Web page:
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Underground pipelines are a safe, reliable, and energy efficient means of transporting industrial liquids and gases. Pipeline accidents are extremely rare, but they can occur. It is important for everyone who lives and works near pipelines to know about basic pipeline safety information and procedures. It is unlikely that you would experience a pipeline leak, but should a leak occur the information contained in this brochure will help you know:

  • How to identify our pipelines
  • How to recognize a pipeline leak
  • What to do if you notice a pipeline leak
  • How to report a pipeline leak
  • What to do if you need to dig

Pipelines are buried underground and therefore out of sight. Pipeline Technology uses pipeline markers to identify the approximate location of its buried pipelines. Here are some important facts about pipeline markers and pipeline rights-of-way:
Markers indicate the product inside the pipeline, the operator of the pipeline, and the emergency number to call to contact the operator.
Markers indicate the general and not the exact location of a pipeline.
Markers do not indicate how deep the pipeline is buried or whether more than one line is present at a given location.
Pipelines do not necessarily follow a straight line between two markers
A pipeline right-of-way is the land on either side of the pipeline and can be from 10-feet to 100-feet wide. Do not dig on the right-of-way unless you have notified the Louisiana One-Call Center. Dial 811 before you dig.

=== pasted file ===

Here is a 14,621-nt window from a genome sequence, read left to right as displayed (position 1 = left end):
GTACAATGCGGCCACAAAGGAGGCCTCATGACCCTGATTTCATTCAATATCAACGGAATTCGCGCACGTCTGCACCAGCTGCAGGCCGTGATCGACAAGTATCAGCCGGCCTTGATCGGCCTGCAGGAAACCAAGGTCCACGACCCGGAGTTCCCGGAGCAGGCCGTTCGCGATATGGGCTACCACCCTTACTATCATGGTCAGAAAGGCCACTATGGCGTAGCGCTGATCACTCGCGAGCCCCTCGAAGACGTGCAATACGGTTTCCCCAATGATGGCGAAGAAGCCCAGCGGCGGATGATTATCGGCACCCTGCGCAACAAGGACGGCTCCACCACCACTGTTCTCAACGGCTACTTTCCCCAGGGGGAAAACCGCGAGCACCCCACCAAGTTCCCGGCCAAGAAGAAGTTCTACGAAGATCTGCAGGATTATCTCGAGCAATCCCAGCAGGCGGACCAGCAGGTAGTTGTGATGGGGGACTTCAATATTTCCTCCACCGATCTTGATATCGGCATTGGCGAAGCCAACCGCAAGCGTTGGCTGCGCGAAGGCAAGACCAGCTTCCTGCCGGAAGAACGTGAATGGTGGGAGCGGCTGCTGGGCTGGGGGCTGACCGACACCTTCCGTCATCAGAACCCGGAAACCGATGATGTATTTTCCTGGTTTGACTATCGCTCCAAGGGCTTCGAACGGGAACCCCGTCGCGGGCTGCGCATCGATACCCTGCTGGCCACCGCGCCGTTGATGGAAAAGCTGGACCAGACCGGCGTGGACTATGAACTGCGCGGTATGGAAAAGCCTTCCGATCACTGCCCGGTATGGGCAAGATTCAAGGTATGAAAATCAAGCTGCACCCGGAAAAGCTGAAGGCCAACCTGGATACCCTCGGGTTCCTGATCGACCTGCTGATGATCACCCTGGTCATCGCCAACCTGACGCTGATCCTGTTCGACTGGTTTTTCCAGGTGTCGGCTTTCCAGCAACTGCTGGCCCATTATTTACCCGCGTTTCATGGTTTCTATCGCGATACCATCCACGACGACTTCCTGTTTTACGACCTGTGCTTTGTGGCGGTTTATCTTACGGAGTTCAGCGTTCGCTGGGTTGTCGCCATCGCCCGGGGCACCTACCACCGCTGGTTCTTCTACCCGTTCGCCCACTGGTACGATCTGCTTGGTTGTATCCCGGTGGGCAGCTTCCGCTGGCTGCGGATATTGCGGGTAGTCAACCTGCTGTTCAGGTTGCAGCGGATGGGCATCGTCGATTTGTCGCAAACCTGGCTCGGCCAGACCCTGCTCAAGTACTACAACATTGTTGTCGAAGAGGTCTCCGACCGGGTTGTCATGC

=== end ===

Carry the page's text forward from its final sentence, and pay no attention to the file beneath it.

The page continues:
For those interested in finding out about the pipelines that may be located in their community, the US Department of Transportation’s National Pipeline Mapping System provides the public with information about how to contact pipeline companies that operate nearby. For pipeline operator contact information you can use the internet to access the Dept. of Transportation web site located at: Inquiries can be made by zip code or by parish.

SIGHT: Liquid pools, dead or discolored vegetation in an otherwise healthy area of vegetation, continuous bubbling in wet or flooded areas, an oily sheen on water surfaces, vaporous fogs or frozen ground in warm weather can all be indicative of a pipeline leak.
SOUND: A quiet hissing to a loud roar depending upon the size of the leak
SMELL: An unusual smell, petroleum odor, sweet aromatic odor, or astringent odor


  • LEAVE THE AREA immediately by foot. Stay upwind.
  • ABANDON any equipment in use in the vicinity.
  • CALL 911 from a safe location and notify the pipeline operator using the telephone number on a nearby pipeline sign. The operator will need your name, phone number, a brief description of the incident, and the location of the leak.
  • ADVISE OTHERS not to enter the area, prior to the arrival of emergency personnel.


  • DO NOT come into contact with any escaping liquid or gas.
  • DO NOT attempt to operate any pipeline valves yourself. You may inadvertently make the situation worse.
  • DO NOT create a spark or source of ignition such as using an electrical switch in the vicinity of a leak
  • DO NOT strike a match, start or stop a vehicle, use a telephone, operate equipment or an appliance in the vicinity of a leak.
  • DO NOT ring a door bell to notify others of a leak. Knock with your hand to avoid sparks from knockers.